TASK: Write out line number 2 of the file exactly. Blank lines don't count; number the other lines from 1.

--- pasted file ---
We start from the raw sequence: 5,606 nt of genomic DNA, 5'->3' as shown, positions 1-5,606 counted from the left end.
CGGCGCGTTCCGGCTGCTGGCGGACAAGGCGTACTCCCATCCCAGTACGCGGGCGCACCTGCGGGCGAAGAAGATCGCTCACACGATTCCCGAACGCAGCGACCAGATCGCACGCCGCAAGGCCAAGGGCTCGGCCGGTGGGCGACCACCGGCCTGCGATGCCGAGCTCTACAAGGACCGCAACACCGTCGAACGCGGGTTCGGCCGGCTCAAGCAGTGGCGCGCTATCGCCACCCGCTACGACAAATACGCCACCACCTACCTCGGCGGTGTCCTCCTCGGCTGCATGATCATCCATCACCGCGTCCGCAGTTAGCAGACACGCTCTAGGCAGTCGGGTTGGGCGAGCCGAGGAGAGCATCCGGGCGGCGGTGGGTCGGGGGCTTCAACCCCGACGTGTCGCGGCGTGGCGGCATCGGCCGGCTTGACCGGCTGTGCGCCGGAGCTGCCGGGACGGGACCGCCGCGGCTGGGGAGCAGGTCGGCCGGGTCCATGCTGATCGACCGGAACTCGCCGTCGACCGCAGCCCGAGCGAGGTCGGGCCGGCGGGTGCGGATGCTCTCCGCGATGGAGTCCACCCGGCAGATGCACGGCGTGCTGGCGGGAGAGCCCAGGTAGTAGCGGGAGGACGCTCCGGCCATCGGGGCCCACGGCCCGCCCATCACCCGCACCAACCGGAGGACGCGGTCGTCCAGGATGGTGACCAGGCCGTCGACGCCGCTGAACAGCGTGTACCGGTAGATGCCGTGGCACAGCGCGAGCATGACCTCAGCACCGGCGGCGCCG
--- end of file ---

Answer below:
CGGCGCGTTCCGGCTGCTGGCGGACAAGGCGTACTCCCATCCCAGTACGCGGGCGCACCTGCGGGCGAAGAAGATCGCTCACACGATTCCCGAACGCAGCGACCAGATCGCACGCCGCAAGGCCAAGGGCTCGGCCGGTGGGCGACCACCGGCCTGCGATGCCGAGCTCTACAAGGACCGCAACACCGTCGAACGCGGGTTCGGCCGGCTCAAGCAGTGGCGCGCTATCGCCACCCGCTACGACAAATACGCCACCACCTACCTCGGCGGTGTCCTCCTCGGCTGCATGATCATCCATCACCGCGTCCGCAGTTAGCAGACACGCTCTAGGCAGTCGGGTTGGGCGAGCCGAGGAGAGCATCCGGGCGGCGGTGGGTCGGGGGCTTCAACCCCGACGTGTCGCGGCGTGGCGGCATCGGCCGGCTTGACCGGCTGTGCGCCGGAGCTGCCGGGACGGGACCGCCGCGGCTGGGGAGCAGGTCGGCCGGGTCCATGCTGATCGACCGGAACTCGCCGTCGACCGCAGCCCGAGCGAGGTCGGGCCGGCGGGTGCGGATGCTCTCCGCGATGGAGTCCACCCGGCAGATGCACGGCGTGCTGGCGGGAGAGCCCAGGTAGTAGCGGGAGGACGCTCCGGCCATCGGGGCCCACGGCCCGCCCATCACCCGCACCAACCGGAGGACGCGGTCGTCCAGGATGGTGACCAGGCCGTCGACGCCGCTGAACAGCGTGTACCGGTAGATGCCGTGGCACAGCGCGAGCATGACCTCAGCACCGGCGGCGCCG